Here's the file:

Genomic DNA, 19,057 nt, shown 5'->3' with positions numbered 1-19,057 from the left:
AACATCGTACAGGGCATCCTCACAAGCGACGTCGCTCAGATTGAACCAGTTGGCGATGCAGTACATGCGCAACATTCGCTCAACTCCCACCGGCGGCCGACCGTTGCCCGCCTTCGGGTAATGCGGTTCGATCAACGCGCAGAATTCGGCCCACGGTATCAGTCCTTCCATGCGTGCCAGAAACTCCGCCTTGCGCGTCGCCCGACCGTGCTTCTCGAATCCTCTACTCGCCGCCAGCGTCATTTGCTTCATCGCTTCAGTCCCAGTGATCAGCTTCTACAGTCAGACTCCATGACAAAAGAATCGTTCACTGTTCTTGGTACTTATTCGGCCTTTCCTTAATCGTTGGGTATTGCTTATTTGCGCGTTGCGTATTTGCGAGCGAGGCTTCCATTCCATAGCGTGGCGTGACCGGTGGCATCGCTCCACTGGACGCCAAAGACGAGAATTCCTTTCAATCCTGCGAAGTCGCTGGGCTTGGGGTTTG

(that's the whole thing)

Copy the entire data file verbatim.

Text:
Genomic DNA, 19,057 nt, shown 5'->3' with positions numbered 1-19,057 from the left:
AACATCGTACAGGGCATCCTCACAAGCGACGTCGCTCAGATTGAACCAGTTGGCGATGCAGTACATGCGCAACATTCGCTCAACTCCCACCGGCGGCCGACCGTTGCCCGCCTTCGGGTAATGCGGTTCGATCAACGCGCAGAATTCGGCCCACGGTATCAGTCCTTCCATGCGTGCCAGAAACTCCGCCTTGCGCGTCGCCCGACCGTGCTTCTCGAATCCTCTACTCGCCGCCAGCGTCATTTGCTTCATCGCTTCAGTCCCAGTGATCAGCTTCTACAGTCAGACTCCATGACAAAAGAATCGTTCACTGTTCTTGGTACTTATTCGGCCTTTCCTTAATCGTTGGGTATTGCTTATTTGCGCGTTGCGTATTTGCGAGCGAGGCTTCCATTCCATAGCGTGGCGTGACCGGTGGCATCGCTCCACTGGACGCCAAAGACGAGAATTCCTTTCAATCCTGCGAAGTCGCTGGGCTTGGGGTTTG